Cancer predisposition syndromes as a risk factor for early second primary neoplasms after childhood cancer – A national cohort study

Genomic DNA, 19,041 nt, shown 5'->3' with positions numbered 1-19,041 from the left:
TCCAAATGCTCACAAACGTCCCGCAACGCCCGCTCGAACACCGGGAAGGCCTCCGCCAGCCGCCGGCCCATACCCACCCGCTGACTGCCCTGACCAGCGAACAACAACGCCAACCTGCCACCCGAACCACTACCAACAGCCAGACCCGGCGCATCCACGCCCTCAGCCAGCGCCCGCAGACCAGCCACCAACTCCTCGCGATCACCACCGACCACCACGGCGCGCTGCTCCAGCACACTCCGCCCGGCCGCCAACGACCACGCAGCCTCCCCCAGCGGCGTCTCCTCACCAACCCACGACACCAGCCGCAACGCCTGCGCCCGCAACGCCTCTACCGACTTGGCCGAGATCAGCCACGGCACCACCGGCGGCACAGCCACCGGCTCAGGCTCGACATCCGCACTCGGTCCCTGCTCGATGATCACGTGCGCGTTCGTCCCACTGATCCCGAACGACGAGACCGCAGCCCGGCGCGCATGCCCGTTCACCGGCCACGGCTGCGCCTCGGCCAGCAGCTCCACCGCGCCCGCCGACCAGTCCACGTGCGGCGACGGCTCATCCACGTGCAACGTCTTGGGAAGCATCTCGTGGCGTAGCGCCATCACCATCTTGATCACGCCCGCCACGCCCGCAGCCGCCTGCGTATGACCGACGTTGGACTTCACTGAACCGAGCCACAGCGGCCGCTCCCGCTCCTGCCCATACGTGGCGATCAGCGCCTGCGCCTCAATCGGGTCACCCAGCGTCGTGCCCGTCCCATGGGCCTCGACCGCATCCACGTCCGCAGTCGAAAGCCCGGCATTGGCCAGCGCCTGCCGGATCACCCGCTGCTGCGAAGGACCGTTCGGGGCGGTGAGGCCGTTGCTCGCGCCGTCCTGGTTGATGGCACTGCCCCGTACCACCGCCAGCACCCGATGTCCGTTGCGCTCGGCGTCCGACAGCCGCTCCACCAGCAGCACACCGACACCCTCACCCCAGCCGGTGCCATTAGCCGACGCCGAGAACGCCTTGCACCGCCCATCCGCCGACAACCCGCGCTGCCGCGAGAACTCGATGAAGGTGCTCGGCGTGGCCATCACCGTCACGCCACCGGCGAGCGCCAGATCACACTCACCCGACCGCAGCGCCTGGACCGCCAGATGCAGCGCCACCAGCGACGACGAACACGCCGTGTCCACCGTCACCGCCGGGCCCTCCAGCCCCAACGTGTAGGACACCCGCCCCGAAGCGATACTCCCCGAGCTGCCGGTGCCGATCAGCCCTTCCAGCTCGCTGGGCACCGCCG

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BACKGROUND: Childhood cancer patients are at increased risk of second primary neoplasms (SPNs). We assessed incidence and risk factors for early SPNs with a focus on cancer predisposition syndromes (CPSs). PATIENTS AND METHODS: This cohort study used data from the Swiss Childhood Cancer Registry. We included patients with first primary neoplasms (FPNs) diagnosed before age 21 years from 1986 to 2015 and identified SPNs occurring before age 21. We calculated standardised incidence ratios (SIRs) and absolute excess risks (AERs) using Swiss population cancer incidence data, and cumulative incidence of SPNs. We calculated hazard ratios (HRs) of risk factors for SPNs using Fine and Gray competing risk regression. RESULTS: Among 8074 childhood cancer patients, 304 (4%) were diagnosed with a CPS and 94 (1%) developed early SPNs. The incidence of SPNs was more than 10-fold higher in childhood cancer patients than the incidence of neoplasms in the general population (SIR = 10.6, 95% confidence interval [CI]: 8.7-13.1) and the AER was 179/100,000 person-years (CI: 139-219). Cumulative incidence of SPNs 20 years after FPN diagnosis was 23% in patients with CPSs (CI: 12-41%) and 2.7% in those without (CI: 2.0-3.6%). Risk factors for SPNs were CPSs (HR = 7.8, CI: 4.8-12.7), chemotherapy (HR = 2.2, CI: 1.1-4.6), radiotherapy (HR = 1.9, CI = 1.2-2.9), haematopoietic stem cell transplantation (HR = 1.8, CI: 1-3.3), and older age (15-20 years) at FPN diagnosis (HR = 1.9, CI: 1.1-3.2). CONCLUSION: CPSs are associated with a high risk of SPNs before age 21 years. Identification of CPSs is important for appropriate cancer surveillance and targeted screening.